This is a serious mistake, and any who find such a disposition in their hearts should at once analyze their sentiments carefully, to ascertain whether or not they have the desire to serve the Lord, or whether theirs is a desire for self-glorification,--a desire to be identified with something great, prominent and distinguished. The Lord's rule is, not to put a new servant into a very important place. The captains in the Lord's army are expected to rise from the ranks. He tells us the process of his judgment respecting fitness for prominent service, when he says, "He that is faithful in that which is least will be faithful also in that which is greater." "He that humbleth himself shall be exalted; he that exalteth himself shall be abased." And the more we look at the principles here set forth, the more we see of their wisdom and correctness. The person who is earnest and zealous to serve the Lord, so willing and so anxious for the opportunity that he will do what his hand finds to do with his might, that is a true servant; that servant shows his love for the Master,--shows that his is not a love of self and of self-advancement. Such servants, the Lord sees, can be trusted with a more important service, and consequently, when a more important service is to be attended to, usually the Lord selects one who has been faithful in a few things, to give charge over larger things. And who would dispute the wisdom of the Lord's method? He who has not humility enough to do the smallest service for the Lord, for the truth, and for the fellow-members of the body of Christ, has not humility enough to be entrusted with any larger service; for larger service might prove a great injury to himself, since it would tend to cultivate a quality which is latent in every member of the fallen race, and one which would thoroughly incapacitate him for further service, namely, pride,--self-conceit and its concomitant evils.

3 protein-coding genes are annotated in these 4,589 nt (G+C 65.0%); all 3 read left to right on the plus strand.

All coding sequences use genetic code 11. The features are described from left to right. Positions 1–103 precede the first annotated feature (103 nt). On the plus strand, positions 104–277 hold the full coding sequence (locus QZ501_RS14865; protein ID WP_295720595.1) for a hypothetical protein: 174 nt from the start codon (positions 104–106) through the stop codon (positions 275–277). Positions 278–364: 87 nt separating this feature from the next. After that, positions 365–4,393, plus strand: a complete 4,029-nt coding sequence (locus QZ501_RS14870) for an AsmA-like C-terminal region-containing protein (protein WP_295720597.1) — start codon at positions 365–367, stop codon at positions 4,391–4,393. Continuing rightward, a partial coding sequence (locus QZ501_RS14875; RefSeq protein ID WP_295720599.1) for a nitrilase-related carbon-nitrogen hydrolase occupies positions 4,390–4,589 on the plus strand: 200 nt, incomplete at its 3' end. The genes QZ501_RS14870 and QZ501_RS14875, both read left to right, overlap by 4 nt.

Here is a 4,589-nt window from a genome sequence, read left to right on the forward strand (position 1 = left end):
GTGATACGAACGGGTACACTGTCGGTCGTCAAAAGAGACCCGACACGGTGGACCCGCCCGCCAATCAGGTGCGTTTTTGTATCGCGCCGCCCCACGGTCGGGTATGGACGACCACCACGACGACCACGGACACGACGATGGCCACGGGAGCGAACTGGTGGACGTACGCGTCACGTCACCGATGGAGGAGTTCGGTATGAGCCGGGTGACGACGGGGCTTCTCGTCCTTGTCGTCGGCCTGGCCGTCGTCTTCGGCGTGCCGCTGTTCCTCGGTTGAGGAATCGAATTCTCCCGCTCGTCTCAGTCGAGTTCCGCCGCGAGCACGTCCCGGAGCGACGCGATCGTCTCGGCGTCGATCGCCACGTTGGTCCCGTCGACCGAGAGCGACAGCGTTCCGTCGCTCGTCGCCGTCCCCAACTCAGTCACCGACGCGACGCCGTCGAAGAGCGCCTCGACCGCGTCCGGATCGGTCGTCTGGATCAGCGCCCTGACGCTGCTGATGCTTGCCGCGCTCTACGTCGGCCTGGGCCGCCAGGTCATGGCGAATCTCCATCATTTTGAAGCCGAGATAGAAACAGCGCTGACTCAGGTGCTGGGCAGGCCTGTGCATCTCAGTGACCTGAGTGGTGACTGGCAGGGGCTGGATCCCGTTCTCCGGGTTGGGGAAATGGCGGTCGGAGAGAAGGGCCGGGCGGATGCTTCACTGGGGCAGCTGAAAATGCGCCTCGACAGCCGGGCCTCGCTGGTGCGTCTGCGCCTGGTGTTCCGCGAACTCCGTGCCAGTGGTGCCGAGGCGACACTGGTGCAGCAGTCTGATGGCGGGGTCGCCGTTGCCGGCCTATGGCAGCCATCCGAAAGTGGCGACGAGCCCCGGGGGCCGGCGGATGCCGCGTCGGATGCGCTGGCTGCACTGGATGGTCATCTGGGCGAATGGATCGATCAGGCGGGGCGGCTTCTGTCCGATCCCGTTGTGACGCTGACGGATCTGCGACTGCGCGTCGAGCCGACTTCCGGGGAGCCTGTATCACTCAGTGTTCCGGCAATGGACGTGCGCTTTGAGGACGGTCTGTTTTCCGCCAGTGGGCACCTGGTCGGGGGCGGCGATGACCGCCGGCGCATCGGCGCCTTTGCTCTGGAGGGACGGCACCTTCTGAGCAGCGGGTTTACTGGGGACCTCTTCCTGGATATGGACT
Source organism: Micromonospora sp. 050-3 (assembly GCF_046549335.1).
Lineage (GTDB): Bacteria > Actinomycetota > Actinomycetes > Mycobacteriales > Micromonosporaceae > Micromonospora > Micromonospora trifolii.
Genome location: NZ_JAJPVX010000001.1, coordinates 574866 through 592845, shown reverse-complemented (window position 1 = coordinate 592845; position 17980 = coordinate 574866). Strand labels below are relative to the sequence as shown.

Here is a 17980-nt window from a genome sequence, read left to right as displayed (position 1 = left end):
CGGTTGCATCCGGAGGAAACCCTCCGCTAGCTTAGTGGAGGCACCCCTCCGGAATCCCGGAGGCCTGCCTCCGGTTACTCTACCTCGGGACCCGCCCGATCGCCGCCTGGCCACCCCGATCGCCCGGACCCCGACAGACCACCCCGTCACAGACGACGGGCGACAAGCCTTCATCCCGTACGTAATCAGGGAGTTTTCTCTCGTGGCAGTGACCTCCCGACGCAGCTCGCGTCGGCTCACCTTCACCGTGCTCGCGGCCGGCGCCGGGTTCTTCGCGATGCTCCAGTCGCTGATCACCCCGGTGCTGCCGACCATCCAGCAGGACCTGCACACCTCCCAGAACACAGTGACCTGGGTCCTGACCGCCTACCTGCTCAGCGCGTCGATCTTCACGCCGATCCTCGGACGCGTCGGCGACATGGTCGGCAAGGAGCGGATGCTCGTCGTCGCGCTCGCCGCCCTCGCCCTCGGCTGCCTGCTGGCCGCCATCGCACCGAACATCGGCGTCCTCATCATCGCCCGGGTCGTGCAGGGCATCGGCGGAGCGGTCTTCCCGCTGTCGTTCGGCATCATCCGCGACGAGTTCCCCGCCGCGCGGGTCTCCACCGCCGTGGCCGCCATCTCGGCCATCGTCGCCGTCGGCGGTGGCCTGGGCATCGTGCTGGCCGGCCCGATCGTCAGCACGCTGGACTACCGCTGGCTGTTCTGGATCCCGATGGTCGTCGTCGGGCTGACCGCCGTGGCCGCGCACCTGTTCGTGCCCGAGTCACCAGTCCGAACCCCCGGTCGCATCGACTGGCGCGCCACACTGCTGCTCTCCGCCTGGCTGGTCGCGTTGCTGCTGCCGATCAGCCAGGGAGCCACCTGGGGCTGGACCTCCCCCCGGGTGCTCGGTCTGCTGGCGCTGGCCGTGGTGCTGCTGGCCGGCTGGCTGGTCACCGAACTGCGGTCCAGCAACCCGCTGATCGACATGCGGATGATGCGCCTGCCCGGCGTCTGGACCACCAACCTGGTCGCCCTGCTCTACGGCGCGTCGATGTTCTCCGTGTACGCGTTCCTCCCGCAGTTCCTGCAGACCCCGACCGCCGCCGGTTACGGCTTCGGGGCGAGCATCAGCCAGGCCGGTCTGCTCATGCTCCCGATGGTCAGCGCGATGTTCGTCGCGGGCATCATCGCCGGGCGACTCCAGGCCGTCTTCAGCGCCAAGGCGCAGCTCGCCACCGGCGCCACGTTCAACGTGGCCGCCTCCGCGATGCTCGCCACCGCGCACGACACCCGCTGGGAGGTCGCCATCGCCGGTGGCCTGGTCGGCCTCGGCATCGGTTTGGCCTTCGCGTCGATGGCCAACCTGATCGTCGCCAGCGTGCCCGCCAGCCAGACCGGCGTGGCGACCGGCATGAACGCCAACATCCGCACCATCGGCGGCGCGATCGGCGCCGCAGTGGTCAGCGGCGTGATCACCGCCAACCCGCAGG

12. How should brotherly love manifest itself ‘in honor preferring one another’?
13. How should we ‘consider one another to provoke unto love and to good works’?
14. How will brotherly love exercise itself in ‘laying down our lives for the brethren’?
15. How should we manifest brotherly kindness toward the weaker brethren?
16. How will brotherly love sympathize with the more demonstrative brethren?
17. How should brotherly kindness deal with the self-seeking ?
18. How will brotherly kindness deal with brethren who lack self- control?
19. How should brotherly kindness seek to avoid ‘busy- bodying’?
20. How should brotherly love control the tongue?
21. How should brotherly love treat a slanderous report against an elder or other brethren?
22. How should the Church exercise brotherly kindness toward those who ‘walk disorderly’?
23. How should the elders exercise brotherly love in reproving the ‘unruly’?
24. How may we avoid judging one another as individuals ?